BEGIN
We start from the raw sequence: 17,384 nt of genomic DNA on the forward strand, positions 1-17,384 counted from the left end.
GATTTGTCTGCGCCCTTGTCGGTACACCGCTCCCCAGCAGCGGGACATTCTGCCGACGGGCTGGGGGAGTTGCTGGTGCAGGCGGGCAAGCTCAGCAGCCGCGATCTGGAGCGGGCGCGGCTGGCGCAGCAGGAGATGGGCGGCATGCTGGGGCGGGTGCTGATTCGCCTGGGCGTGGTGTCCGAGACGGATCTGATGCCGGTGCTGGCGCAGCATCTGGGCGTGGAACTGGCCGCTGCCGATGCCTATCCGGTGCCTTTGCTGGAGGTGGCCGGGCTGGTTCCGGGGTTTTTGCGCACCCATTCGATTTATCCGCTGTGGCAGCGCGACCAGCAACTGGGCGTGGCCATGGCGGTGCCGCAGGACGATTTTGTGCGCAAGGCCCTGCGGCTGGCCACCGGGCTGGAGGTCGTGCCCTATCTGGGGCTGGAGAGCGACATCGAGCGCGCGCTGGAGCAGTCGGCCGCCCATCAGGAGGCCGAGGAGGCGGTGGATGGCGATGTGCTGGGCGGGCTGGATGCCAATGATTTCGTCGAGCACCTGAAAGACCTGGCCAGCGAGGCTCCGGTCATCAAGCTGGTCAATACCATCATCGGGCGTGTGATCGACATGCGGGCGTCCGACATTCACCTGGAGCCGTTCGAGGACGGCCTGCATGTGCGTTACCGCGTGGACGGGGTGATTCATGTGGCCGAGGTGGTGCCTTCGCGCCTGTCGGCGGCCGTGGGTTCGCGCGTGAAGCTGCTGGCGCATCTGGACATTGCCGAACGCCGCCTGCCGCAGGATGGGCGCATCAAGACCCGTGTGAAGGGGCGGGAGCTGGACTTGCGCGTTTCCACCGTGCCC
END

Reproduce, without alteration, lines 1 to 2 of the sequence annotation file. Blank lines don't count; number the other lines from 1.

We start from the raw sequence: 17,384 nt of genomic DNA on the forward strand, positions 1-17,384 counted from the left end.
GATTTGTCTGCGCCCTTGTCGGTACACCGCTCCCCAGCAGCGGGACATTCTGCCGACGGGCTGGGGGAGTTGCTGGTGCAGGCGGGCAAGCTCAGCAGCCGCGATCTGGAGCGGGCGCGGCTGGCGCAGCAGGAGATGGGCGGCATGCTGGGGCGGGTGCTGATTCGCCTGGGCGTGGTGTCCGAGACGGATCTGATGCCGGTGCTGGCGCAGCATCTGGGCGTGGAACTGGCCGCTGCCGATGCCTATCCGGTGCCTTTGCTGGAGGTGGCCGGGCTGGTTCCGGGGTTTTTGCGCACCCATTCGATTTATCCGCTGTGGCAGCGCGACCAGCAACTGGGCGTGGCCATGGCGGTGCCGCAGGACGATTTTGTGCGCAAGGCCCTGCGGCTGGCCACCGGGCTGGAGGTCGTGCCCTATCTGGGGCTGGAGAGCGACATCGAGCGCGCGCTGGAGCAGTCGGCCGCCCATCAGGAGGCCGAGGAGGCGGTGGATGGCGATGTGCTGGGCGGGCTGGATGCCAATGATTTCGTCGAGCACCTGAAAGACCTGGCCAGCGAGGCTCCGGTCATCAAGCTGGTCAATACCATCATCGGGCGTGTGATCGACATGCGGGCGTCCGACATTCACCTGGAGCCGTTCGAGGACGGCCTGCATGTGCGTTACCGCGTGGACGGGGTGATTCATGTGGCCGAGGTGGTGCCTTCGCGCCTGTCGGCGGCCGTGGGTTCGCGCGTGAAGCTGCTGGCGCATCTGGACATTGCCGAACGCCGCCTGCCGCAGGATGGGCGCATCAAGACCCGTGTGAAGGGGCGGGAGCTGGACTTGCGCGTTTCCACCGTGCCC